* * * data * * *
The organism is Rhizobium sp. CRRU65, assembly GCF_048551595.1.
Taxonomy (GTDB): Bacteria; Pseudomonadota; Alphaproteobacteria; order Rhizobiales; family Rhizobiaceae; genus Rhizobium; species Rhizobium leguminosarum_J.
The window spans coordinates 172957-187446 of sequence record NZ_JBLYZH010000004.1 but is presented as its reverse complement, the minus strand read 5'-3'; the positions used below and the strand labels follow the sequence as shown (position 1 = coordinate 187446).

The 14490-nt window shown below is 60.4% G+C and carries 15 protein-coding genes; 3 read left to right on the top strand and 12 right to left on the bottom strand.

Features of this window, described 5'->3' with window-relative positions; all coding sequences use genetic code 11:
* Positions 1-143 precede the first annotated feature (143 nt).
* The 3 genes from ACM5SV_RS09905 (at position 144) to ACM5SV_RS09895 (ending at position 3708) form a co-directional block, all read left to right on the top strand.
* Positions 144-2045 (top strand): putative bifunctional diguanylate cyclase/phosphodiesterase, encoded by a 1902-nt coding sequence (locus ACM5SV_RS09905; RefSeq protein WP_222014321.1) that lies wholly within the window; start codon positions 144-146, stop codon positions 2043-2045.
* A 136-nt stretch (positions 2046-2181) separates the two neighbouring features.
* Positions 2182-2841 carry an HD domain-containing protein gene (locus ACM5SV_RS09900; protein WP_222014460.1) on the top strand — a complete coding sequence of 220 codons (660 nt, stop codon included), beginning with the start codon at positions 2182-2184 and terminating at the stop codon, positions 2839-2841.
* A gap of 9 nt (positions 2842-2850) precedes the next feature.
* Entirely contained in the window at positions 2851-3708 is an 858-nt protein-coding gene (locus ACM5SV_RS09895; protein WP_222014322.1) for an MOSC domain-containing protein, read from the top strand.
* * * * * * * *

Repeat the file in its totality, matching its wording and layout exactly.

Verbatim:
The organism is Rhizobium sp. CRRU65, assembly GCF_048551595.1.
Taxonomy (GTDB): Bacteria; Pseudomonadota; Alphaproteobacteria; order Rhizobiales; family Rhizobiaceae; genus Rhizobium; species Rhizobium leguminosarum_J.
The window spans coordinates 172957-187446 of sequence record NZ_JBLYZH010000004.1 but is presented as its reverse complement, the minus strand read 5'-3'; the positions used below and the strand labels follow the sequence as shown (position 1 = coordinate 187446).

The 14490-nt window shown below is 60.4% G+C and carries 15 protein-coding genes; 3 read left to right on the top strand and 12 right to left on the bottom strand.

Features of this window, described 5'->3' with window-relative positions; all coding sequences use genetic code 11:
* Positions 1-143 precede the first annotated feature (143 nt).
* The 3 genes from ACM5SV_RS09905 (at position 144) to ACM5SV_RS09895 (ending at position 3708) form a co-directional block, all read left to right on the top strand.
* Positions 144-2045 (top strand): putative bifunctional diguanylate cyclase/phosphodiesterase, encoded by a 1902-nt coding sequence (locus ACM5SV_RS09905; RefSeq protein WP_222014321.1) that lies wholly within the window; start codon positions 144-146, stop codon positions 2043-2045.
* A 136-nt stretch (positions 2046-2181) separates the two neighbouring features.
* Positions 2182-2841 carry an HD domain-containing protein gene (locus ACM5SV_RS09900; protein WP_222014460.1) on the top strand — a complete coding sequence of 220 codons (660 nt, stop codon included), beginning with the start codon at positions 2182-2184 and terminating at the stop codon, positions 2839-2841.
* A gap of 9 nt (positions 2842-2850) precedes the next feature.
* Entirely contained in the window at positions 2851-3708 is an 858-nt protein-coding gene (locus ACM5SV_RS09895; protein WP_222014322.1) for an MOSC domain-containing protein, read from the top strand.